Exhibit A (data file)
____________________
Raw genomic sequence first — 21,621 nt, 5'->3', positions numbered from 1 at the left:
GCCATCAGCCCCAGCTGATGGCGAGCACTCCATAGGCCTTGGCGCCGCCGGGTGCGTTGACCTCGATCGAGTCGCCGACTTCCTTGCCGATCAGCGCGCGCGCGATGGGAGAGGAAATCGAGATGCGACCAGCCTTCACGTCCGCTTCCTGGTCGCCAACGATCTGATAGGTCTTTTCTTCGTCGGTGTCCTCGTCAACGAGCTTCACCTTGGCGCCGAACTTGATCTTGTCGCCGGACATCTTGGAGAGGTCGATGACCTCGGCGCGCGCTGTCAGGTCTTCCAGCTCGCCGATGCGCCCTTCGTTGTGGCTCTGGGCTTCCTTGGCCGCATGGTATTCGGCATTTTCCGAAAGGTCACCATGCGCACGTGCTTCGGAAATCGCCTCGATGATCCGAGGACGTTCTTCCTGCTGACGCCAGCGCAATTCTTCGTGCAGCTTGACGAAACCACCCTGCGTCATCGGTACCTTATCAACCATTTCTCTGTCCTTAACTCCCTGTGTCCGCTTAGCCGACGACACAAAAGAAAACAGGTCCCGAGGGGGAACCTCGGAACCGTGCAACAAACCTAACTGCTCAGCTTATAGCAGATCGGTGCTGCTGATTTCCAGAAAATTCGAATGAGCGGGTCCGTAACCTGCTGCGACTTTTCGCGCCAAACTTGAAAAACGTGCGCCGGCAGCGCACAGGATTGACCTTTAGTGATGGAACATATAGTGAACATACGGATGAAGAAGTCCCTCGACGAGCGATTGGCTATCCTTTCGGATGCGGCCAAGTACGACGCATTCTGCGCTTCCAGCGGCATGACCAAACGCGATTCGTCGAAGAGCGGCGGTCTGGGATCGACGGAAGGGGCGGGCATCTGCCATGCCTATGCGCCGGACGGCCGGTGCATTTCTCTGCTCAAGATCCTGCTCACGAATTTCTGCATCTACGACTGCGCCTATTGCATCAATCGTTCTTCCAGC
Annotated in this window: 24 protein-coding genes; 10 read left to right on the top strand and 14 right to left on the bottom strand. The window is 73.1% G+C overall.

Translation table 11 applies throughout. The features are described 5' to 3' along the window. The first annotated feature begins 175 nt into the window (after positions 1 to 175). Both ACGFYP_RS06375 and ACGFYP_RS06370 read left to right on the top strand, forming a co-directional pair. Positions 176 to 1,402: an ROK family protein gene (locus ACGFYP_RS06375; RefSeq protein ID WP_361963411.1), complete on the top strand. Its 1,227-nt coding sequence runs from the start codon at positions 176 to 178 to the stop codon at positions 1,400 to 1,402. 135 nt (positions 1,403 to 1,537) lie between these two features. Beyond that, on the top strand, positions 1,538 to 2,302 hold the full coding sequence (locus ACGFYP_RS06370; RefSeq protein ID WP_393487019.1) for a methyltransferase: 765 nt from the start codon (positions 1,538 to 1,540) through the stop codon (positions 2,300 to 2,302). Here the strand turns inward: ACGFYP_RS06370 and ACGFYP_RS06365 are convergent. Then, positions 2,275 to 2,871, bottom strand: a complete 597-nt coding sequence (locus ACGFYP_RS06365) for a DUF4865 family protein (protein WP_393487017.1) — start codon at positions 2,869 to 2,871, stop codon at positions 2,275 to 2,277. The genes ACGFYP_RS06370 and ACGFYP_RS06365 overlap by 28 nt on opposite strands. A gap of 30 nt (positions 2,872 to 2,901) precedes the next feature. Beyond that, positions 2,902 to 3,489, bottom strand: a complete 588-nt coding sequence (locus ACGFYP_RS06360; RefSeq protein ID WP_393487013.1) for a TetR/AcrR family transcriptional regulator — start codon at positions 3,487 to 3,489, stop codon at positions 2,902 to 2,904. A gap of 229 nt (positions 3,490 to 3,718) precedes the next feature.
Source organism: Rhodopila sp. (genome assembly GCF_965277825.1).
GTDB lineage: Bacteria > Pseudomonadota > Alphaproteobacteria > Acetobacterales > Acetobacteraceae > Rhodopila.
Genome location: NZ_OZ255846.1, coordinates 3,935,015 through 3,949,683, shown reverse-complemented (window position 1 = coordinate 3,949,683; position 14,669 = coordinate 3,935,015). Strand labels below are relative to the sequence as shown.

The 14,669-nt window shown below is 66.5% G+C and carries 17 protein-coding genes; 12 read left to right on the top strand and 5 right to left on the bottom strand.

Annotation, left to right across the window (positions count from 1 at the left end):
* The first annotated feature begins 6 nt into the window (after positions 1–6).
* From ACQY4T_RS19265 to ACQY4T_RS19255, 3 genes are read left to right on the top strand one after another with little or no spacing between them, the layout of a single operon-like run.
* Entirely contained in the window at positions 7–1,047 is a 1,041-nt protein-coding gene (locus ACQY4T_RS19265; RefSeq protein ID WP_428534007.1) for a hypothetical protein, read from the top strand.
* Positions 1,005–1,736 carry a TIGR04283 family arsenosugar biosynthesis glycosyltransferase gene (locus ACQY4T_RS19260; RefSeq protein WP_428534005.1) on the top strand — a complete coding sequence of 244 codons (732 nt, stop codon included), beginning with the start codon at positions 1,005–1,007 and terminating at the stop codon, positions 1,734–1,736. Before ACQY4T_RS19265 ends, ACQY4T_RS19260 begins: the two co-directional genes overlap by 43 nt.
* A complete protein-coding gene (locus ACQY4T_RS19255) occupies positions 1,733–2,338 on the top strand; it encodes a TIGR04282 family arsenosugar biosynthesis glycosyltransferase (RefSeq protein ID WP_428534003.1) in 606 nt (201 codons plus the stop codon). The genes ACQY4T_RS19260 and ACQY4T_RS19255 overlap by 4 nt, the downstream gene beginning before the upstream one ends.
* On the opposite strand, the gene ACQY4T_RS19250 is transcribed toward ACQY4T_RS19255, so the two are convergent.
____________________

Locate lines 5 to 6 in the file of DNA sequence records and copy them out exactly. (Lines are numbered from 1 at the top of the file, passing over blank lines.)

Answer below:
Source organism: Rhodopila sp. (genome assembly GCF_965277825.1).
GTDB lineage: Bacteria > Pseudomonadota > Alphaproteobacteria > Acetobacterales > Acetobacteraceae > Rhodopila.